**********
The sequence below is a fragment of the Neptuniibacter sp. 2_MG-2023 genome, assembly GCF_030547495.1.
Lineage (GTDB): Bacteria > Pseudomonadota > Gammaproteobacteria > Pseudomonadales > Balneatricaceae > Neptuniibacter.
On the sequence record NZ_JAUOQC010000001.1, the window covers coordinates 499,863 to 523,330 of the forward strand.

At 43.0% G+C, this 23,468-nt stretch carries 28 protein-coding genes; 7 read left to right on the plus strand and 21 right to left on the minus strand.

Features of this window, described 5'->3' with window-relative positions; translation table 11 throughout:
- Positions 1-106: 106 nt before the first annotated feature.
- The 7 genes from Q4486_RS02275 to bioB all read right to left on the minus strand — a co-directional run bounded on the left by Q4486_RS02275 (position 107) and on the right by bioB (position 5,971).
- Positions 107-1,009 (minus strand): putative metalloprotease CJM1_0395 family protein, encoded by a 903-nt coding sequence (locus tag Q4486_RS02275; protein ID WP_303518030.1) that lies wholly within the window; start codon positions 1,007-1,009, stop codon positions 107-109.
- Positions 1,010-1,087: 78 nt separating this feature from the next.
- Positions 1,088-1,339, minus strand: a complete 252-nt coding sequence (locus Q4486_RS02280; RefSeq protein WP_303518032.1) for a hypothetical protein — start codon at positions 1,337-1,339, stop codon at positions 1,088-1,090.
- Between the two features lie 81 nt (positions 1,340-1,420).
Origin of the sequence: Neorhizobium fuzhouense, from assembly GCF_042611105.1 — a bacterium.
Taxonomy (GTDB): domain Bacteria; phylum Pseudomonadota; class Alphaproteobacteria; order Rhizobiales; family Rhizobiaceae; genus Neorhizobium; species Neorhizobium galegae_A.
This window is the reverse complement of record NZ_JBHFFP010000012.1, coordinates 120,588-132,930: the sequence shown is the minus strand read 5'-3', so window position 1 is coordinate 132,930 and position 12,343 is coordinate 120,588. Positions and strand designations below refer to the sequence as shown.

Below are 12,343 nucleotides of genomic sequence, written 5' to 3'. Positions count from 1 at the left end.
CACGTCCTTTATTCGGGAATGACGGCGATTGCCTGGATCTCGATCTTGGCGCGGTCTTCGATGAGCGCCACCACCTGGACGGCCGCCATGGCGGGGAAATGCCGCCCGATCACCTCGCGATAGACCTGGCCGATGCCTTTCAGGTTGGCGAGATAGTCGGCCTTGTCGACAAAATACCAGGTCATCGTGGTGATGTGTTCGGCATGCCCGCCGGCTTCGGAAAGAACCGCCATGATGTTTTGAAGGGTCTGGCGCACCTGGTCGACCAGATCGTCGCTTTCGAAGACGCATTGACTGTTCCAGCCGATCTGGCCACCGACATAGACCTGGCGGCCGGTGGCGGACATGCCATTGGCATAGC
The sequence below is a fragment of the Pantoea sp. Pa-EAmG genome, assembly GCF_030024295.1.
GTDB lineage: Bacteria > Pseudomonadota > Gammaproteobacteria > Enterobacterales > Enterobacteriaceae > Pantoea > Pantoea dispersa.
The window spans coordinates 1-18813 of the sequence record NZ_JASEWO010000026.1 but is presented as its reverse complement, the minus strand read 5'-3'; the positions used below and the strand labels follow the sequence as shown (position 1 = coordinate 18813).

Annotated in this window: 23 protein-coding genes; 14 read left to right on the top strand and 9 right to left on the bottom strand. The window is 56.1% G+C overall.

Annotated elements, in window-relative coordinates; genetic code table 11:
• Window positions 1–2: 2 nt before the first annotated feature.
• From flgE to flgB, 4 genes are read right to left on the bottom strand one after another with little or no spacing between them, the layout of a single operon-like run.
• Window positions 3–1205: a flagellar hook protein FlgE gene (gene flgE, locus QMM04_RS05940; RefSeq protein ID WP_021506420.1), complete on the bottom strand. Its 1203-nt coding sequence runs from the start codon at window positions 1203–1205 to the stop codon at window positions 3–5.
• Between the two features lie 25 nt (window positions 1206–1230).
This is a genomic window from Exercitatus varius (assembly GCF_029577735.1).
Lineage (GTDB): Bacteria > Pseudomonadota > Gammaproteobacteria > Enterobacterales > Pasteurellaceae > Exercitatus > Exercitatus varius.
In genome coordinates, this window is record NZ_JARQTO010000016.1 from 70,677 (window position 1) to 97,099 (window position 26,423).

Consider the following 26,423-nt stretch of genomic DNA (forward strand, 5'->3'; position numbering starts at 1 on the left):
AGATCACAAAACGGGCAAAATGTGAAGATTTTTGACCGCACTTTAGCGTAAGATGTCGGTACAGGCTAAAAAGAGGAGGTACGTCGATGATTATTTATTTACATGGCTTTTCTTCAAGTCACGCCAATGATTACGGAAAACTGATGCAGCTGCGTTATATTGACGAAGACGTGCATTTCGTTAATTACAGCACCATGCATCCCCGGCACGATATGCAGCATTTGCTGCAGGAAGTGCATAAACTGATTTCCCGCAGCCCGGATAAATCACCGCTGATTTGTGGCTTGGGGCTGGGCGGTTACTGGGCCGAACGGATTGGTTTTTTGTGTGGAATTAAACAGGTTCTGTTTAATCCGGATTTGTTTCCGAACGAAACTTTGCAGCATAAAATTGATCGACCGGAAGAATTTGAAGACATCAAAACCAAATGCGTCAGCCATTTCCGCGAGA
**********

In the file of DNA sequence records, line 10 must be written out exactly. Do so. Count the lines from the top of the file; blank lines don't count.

- Positions 1,088-1,339, minus strand: a complete 252-nt coding sequence (locus Q4486_RS02280; RefSeq protein WP_303518032.1) for a hypothetical protein — start codon at positions 1,337-1,339, stop codon at positions 1,088-1,090.